BOONE, N.C.—Andy Stephenson has accepted the position of director of public safety and chief of police in the Office of Business Affairs at Appalachian State University, effective June 19. Stephenson joins Appalachian from Indiana University (IU), where he served as captain with oversight of all divisions within the police department.
Stephenson has more than 20 years of experience in university police and public safety. He holds a Master of Science in criminal justice from Boston University (BU) and has been an adjunct professor in the Criminal Justice Department at Ivy Tech Community College, Indianapolis.
Vice Chancellor for Business Affairs Paul Forte said Stephenson “brings a high level of expertise and professionalism to this position. His experience on a university campus will serve him well.”
Originally from Bloomington, Indiana, Stephenson graduated from Bloomington North High School and played football during college.
“When the NFL didn’t come knocking on my door, I returned to IU to finish my undergraduate degree,” he was quoted as saying in an Indiana University profile. “I became involved in the IUPD cadet program.”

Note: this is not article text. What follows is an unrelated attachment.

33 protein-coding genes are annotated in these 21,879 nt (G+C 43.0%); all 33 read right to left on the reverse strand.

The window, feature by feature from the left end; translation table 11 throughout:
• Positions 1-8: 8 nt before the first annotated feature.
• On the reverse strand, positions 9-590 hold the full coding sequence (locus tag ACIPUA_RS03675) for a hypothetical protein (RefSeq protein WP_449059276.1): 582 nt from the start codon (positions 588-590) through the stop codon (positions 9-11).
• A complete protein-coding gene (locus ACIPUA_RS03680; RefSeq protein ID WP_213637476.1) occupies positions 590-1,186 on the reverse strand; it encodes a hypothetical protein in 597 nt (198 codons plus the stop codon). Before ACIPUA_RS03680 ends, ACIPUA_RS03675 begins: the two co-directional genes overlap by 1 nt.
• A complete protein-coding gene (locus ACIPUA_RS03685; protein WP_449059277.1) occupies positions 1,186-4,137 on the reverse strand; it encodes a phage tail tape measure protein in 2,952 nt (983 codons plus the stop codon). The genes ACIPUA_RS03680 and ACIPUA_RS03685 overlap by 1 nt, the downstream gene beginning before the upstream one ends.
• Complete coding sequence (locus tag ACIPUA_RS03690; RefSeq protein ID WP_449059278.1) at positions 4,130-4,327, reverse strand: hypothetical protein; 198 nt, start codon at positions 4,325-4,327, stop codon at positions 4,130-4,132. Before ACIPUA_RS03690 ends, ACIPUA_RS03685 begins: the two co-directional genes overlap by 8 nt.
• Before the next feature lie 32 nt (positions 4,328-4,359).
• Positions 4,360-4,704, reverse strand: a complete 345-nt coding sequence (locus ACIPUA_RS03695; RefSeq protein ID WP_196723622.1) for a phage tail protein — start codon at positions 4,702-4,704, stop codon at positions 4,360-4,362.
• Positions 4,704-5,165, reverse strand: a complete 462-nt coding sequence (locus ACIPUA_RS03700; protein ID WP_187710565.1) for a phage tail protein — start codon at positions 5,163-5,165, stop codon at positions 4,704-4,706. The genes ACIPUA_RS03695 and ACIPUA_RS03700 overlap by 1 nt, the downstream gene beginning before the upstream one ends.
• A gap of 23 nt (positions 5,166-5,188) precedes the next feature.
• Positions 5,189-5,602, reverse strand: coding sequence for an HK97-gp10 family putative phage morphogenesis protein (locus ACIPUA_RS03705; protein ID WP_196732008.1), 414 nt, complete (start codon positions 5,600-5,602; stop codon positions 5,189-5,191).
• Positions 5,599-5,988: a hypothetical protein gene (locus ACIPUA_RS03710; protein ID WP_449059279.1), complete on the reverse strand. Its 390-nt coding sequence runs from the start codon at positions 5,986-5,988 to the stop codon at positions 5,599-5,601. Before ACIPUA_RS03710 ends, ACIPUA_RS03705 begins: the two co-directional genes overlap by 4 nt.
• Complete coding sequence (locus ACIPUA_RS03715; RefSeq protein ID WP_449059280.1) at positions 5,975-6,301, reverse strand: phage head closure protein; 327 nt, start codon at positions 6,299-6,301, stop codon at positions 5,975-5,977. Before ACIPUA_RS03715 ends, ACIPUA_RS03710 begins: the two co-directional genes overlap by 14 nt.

He graduated first in his class from the IU Police Academy in 1996, earned his master’s from BU and joined IUPD Bloomington full time in 1997. Stephenson was promoted to lieutenant in 2010 and attended the FBI National Academy in 2015. He was promoted to captain in 2016.
“I was always interested in a career in law enforcement,” Stephenson said. “There was nothing else I considered.”
In his announcement, Forte thanked the campus community for its high level of participation and the search committee members for their diligence and leadership during this national search.
About Appalachian State University
Appalachian State University, in North Carolina’s Blue Ridge Mountains, prepares students to lead purposeful lives as global citizens who understand and engage their responsibilities in creating a sustainable future for all. The transformational Appalachian experience promotes a spirit of inclusion that brings people together in inspiring ways to acquire and create knowledge, to grow holistically, to act with passion and determination, and embrace diversity and difference. As one of 17 campuses in the University of North Carolina system, Appalachian enrolls about 19,000 students, has a low student-to-faculty ratio and offers more than 150 undergraduate and graduate majors.